Wednesday, February 20, 2008
An Open Letter: Question Your Sources
Yesterday, an American friend ( born in Tazmania, raised in Australia, lived in Paris for years, and now the MainLine outside of Philadelphia--well traveled and world wise ) who I met when I walked the Camino de Campostella in Spain emailed me, welcoming me home.
"I've followed your blog. Wow! What a trip. You say it's changed you. How?
Here is my reply.
Nick, Well, to answer your question, I've been politicized, I suppose.
For example, I had a close look at the Palestinians who are, in my take, being "occupied" by the Israelis in very difficult living conditions--a view that isn't communicated very clearly by the US media. In Egypt, female genital mutilation is being done today in nearly 70% ( UN figures; the Egyptians give a smaller number ) of adolescent girls--especially in the villages.
Every time I read the International Herald Tribune or either Israel or Egypt's English press, there were articles about the repression of free speech: journalists w/ fatwahs against them b/c they spoke out against Islam--and were afraid for their lives; or Mubarek deciding that his opponent in the last election should be incarcerated--or journalists tried for insulting the country. Sharia laws are alive and well in Egypt--women, especially Muslim women w/ privilege, do not inherit their husband's estate, the male heirs do.
Most strikingly, the % of the demo that is under 25 in both Egypt and other Muslim countries, including Turkey is as high as 50% in some cases. And those young people, especially if they are illiterate villagers, are listening to the fundamentalist message that seems pervasive--and hopeful if you're hungry and poor.
Thugs like AlQaeda have a perfect petrie dish for growing radicals. And as the "city" Muslims are getting more educated--college is essentially free in Egypt--they are able to see how to adapt to Western "tactics". I don't think this Muslim threat--not the religion mind you, but the threat of the extremists--is going to go away. In fact, after this experience, I actually think that it is more serious than our media is portraying.
These folks, including the Hezbollah leader who was murdered (by, probably, Moussad secret police from Israel) in Syria last week, have no problem w/ revenge, and, from my reading and the folks I talked to, they don't care where it is or who it is as long as it makes a statement. So, since there are diaspora Jews everywhere in the world, the world is the terrorists' oyster, so to speak, to decide where they would like to place the next suicide bomber.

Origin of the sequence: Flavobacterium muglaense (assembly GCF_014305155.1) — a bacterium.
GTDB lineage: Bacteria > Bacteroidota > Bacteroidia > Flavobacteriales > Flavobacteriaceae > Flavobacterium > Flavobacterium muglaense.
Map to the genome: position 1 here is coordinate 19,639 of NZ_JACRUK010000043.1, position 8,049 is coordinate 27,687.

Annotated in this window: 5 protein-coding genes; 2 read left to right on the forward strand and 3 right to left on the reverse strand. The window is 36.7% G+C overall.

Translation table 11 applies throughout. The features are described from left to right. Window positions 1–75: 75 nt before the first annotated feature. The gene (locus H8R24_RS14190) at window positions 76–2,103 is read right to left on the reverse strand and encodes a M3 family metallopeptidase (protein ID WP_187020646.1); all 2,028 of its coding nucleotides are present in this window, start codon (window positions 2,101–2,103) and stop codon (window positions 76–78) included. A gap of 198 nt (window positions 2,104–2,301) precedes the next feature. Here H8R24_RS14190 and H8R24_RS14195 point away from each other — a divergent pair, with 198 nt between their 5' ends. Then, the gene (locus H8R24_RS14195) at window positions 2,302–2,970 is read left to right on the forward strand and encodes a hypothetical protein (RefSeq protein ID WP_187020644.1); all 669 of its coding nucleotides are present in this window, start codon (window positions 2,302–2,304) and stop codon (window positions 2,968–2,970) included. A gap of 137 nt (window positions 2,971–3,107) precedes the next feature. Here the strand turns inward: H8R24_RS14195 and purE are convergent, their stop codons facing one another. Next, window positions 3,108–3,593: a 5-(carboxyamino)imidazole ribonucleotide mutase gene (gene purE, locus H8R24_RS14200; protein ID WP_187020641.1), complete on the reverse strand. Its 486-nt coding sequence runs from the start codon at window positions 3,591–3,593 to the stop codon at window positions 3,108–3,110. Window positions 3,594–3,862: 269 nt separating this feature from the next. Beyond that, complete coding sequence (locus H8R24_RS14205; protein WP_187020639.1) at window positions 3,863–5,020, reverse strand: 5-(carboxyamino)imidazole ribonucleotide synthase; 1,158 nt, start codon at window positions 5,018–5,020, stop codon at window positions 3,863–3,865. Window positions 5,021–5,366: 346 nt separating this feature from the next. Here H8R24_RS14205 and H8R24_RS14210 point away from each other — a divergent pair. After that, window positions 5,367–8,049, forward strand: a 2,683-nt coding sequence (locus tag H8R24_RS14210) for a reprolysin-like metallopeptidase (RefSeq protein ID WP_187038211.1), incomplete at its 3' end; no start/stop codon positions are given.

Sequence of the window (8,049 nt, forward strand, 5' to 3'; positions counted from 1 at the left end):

I think the cold war was difficult on those who value freedom. But a religious war, which is what the terrorists have positioned this to be, is something more terrifying. When people are willing to kill themselves at 20 in God's name, that distortion isn't just one or two wackos in the Middle East who was on drugs. It's a kid who really believes he is a martyr. And the numbers are in the terrorists' favor--there are plenty of candidates, not to mention that Muslim children get religious training in madrasas that vary in emphasis depending on the religious teacher.
In closing, I have never seen so many guns in my life in plain sight. Every day when I was in Egypt, a great big man with a semiautomatic gun that bulged out of the side of his sport coat, sat in the front seat of the bus and scanned the street before we got off at each stop. It was subtle, but it was there. In Israel, I got hardened to the sight of AK47s strapped across the chest of kids in fatigues. Or going through checkpoints. Or razor topped fences on the side of the road in the desert that indicated a forbidden zone, and was laced with landmines.
The Middle East is a land of contrasts both geographically and culturally. And one I intend to know more about. The notion of "knowing the enemy" definitely applies to the Muslim extremists, in my view. And, sadly, many Americans paint all Muslims with the brush of extremists.
In closing, I fear that more than characterizing Muslims as " all bad", there are scores of Americans who are practicing their own version of " it's too complicated. I'll let someone else worry about it."
One of the least inspiring people on the Egypt two week tour was a woman from the Midwest who had saved up for two years for the trip. Like a lot of us, I imagine this was a dream trip that she had decided was on her" bucket list". I could always tell when she was in the room because her "inside voice" was a shout, her henna'd hair a bit frizzy, her stretch pants just slightly too tight over her ample body. One afternoon as we were cruising past villages along the Nile heading for Aswan, she rolled over on her chaise lounge next to me and said : " I don't bother much about what's goin' on here in the Middle East. It's too complicated. I get all I need to know about it from CNN."